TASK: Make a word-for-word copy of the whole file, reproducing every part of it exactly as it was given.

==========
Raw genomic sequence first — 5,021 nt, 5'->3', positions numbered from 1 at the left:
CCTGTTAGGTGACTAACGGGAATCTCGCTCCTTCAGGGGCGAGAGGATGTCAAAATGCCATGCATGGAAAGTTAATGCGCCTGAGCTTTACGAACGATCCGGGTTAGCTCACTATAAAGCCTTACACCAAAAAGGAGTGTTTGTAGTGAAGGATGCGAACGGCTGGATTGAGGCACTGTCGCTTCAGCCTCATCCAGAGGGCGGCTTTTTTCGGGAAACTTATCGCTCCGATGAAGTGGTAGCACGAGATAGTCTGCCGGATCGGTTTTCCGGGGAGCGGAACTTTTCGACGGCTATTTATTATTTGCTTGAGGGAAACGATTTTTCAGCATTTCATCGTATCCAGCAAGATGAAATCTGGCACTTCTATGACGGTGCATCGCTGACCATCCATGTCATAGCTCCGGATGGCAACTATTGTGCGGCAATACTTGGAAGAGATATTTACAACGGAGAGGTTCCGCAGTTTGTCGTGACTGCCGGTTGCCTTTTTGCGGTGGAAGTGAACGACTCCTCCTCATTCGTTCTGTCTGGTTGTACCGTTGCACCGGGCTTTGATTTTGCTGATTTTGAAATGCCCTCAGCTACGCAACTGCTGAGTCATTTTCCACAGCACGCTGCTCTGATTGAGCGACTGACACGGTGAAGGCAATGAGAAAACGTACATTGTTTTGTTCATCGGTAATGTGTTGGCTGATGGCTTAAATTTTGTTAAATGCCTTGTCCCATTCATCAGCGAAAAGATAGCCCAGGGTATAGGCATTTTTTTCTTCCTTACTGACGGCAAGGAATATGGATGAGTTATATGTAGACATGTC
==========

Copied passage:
Raw genomic sequence first — 5,021 nt, 5'->3', positions numbered from 1 at the left:
CCTGTTAGGTGACTAACGGGAATCTCGCTCCTTCAGGGGCGAGAGGATGTCAAAATGCCATGCATGGAAAGTTAATGCGCCTGAGCTTTACGAACGATCCGGGTTAGCTCACTATAAAGCCTTACACCAAAAAGGAGTGTTTGTAGTGAAGGATGCGAACGGCTGGATTGAGGCACTGTCGCTTCAGCCTCATCCAGAGGGCGGCTTTTTTCGGGAAACTTATCGCTCCGATGAAGTGGTAGCACGAGATAGTCTGCCGGATCGGTTTTCCGGGGAGCGGAACTTTTCGACGGCTATTTATTATTTGCTTGAGGGAAACGATTTTTCAGCATTTCATCGTATCCAGCAAGATGAAATCTGGCACTTCTATGACGGTGCATCGCTGACCATCCATGTCATAGCTCCGGATGGCAACTATTGTGCGGCAATACTTGGAAGAGATATTTACAACGGAGAGGTTCCGCAGTTTGTCGTGACTGCCGGTTGCCTTTTTGCGGTGGAAGTGAACGACTCCTCCTCATTCGTTCTGTCTGGTTGTACCGTTGCACCGGGCTTTGATTTTGCTGATTTTGAAATGCCCTCAGCTACGCAACTGCTGAGTCATTTTCCACAGCACGCTGCTCTGATTGAGCGACTGACACGGTGAAGGCAATGAGAAAACGTACATTGTTTTGTTCATCGGTAATGTGTTGGCTGATGGCTTAAATTTTGTTAAATGCCTTGTCCCATTCATCAGCGAAAAGATAGCCCAGGGTATAGGCATTTTTTTCTTCCTTACTGACGGCAAGGAATATGGATGAGTTATATGTAGACATGTC